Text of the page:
FOXBORO - Sunday night, a writer from Philadelphia asked Deion Branch if he looked across the line of scrimmage at the Eagles and thought back to his brilliant performance in the 2004 Super Bowl against those Eagles. Beyond the fact it's almost seven years in Branch's rearview, when one considers all the things Branch has seen and done since, you can appreciate why Branch simply laughed. "That's a loooong time ago," Branch answered. "Long time. I can barely ever remember that. It's been a minuteThe 32-year-old has been in the league for 10 seasons and is on the third and final act of his career. And this final act has been a stirring one. On Sunday, Branch had 6 catches for 125 yards. So far this year, he's got 45 catches for 428 yards and 4 touchdowns. Over the next five games, he could approach his best single-season as a Patriot. In 2005 Branch had 78 catches, 998 yards and 4 scores.He does things on the field with Tom Brady that make it seem like they share a cerebellum. The broken play, 63-yarder in the first half Sunday was an instance of that. "You have two smart guys, both very instinctive players," Patriots head coach Bill Belichick explained Monday when asked how Brady and Branch are able to communicate so well. "If something comes up that you haven't done or talked about before . . . what they would do would probably most of the time be what you want them to do. So that puts them pretty much on the same page to begin with. Add in the experience and reps that they've had together . . . I'm sure that's added to it and doing it on the field in live game situations adds to it."Belichick spent time Monday talking about hownaturally gifted Branch and Brady arein the passing game. "Deion's a very instinctive receiver," Belichick noted. "He has a great sense of timing of when the quarterback isready to throw the ball, when he needs to be open, when to get open and Tom, from his position, has that same sense of what the receiver should do in certain situations. And that's almost always what Deion would do."Off the field, Branch is unique as well. He brings no wariness to his dealings with the media, no condescension, nothing adversarial. He is, in short, a pro. "Great to have on the team," Belichick said of Branch. "Always got a smile on his face. Alert, attentive. Likes to practice, likes to work. Adds a lot to the team environment . . . Great leader, great example for all of us because of the way he goes about his job and how professional he is. He's always got a lot of energy."He may have energy, butafter the aforementioned 2005 season, he lost patience. Irritated that his contract hadn't been reworked and witha year left on it, Branch held out on thePattriots. Ultimately, Branch was dealt to Seattle where he made close to 40 million but didn'trealize anywhere close to the same success on the field. The Patriots, who had no receiving answer to replace Branch in 2006, paid more dearly for being unable to work a deal than Branch did. They blew a very realistic chance at a fourth Super Bowl in five seasons, choosing not to pay Branch while making Brady spend the season throwing to Reche Caldwell, Doug Gabriel and Benjamin Watson. But by last season, the contract issues had been all but forgotten. "I never had a problem with Deion on the field," Belichick said. "Never had a football-related problem with Deion. He's always been great to coach. Contracts are contracts. But as far as football, as a player-coach relationship it's always been good with him. Never been a problemHe came back right after the Patriots dealt Randy Moss last October. Now, in 22 games with the Patriots since returning, Branch has 93 catches, 1,446 yards and 9 scores. He's neither as fast or quick as he once was. Crafty would be the word to best describeBranch now. And trusted. Unlike the other 30-plus guy the Patriots brought aboard this preseason to whom they're paying much more than they are to Branch . For a guy who always knows how to find the right spot, Deion Branch is currently in a good spot.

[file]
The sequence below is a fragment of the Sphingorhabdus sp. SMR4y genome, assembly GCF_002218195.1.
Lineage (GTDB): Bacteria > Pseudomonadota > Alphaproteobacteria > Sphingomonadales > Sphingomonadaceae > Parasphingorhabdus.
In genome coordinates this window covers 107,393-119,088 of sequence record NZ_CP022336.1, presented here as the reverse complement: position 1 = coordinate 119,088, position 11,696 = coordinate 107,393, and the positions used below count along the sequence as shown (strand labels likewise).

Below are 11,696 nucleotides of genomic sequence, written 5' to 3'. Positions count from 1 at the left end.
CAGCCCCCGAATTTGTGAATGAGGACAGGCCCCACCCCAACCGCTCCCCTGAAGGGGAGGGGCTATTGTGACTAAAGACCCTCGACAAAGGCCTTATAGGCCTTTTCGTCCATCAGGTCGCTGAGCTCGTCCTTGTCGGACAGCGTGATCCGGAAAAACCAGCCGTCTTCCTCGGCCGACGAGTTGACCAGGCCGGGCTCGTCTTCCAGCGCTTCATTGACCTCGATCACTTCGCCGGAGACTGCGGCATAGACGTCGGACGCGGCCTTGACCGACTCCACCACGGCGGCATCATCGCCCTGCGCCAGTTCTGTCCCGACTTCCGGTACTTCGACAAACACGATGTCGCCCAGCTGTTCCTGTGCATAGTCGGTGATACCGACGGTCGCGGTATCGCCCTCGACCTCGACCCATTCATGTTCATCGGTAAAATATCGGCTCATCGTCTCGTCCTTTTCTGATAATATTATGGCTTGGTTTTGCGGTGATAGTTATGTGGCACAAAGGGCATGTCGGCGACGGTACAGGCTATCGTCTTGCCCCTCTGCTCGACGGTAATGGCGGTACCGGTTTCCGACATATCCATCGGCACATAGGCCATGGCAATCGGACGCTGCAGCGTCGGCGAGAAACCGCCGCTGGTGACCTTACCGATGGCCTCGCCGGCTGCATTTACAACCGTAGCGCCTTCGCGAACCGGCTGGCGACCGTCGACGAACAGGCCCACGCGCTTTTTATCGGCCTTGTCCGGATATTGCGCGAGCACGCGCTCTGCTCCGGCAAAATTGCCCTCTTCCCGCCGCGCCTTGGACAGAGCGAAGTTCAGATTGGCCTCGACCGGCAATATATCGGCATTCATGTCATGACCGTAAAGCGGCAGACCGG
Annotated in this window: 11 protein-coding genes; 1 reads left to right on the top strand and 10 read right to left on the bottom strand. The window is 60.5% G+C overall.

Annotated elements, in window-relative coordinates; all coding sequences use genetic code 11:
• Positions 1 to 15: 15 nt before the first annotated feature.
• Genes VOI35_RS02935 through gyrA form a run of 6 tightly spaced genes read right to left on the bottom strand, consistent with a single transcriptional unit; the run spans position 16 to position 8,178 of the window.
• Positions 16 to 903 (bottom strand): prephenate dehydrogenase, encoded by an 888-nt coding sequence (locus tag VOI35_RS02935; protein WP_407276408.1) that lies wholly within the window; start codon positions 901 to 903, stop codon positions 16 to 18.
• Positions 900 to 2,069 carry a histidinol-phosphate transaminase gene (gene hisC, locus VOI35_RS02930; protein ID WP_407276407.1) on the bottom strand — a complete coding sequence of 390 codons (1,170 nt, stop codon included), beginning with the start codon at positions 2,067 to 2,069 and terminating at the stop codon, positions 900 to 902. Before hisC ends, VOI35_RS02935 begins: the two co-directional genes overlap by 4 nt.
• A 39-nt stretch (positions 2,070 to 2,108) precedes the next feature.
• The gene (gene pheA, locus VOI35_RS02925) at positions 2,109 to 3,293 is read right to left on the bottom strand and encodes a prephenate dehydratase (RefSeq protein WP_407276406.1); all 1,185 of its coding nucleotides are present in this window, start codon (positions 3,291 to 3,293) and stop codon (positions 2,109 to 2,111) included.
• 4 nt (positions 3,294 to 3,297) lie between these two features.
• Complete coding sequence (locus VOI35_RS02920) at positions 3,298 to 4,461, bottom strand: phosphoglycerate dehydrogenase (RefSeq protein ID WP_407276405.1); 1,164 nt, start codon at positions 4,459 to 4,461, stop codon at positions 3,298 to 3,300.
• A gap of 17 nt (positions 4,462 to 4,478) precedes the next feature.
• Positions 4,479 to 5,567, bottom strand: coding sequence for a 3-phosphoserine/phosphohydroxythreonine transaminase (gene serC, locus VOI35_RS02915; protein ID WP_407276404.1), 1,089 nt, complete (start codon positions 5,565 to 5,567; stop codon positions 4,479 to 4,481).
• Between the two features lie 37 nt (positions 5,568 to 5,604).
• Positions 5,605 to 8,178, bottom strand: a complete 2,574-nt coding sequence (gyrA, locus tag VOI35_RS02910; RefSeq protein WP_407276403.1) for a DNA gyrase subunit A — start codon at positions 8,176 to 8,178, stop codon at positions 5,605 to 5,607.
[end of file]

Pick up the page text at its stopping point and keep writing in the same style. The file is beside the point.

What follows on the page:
This transcript from the Tom Brady appeal gives us a nice, unfiltered look at how the men running a $10 billion per year business operate.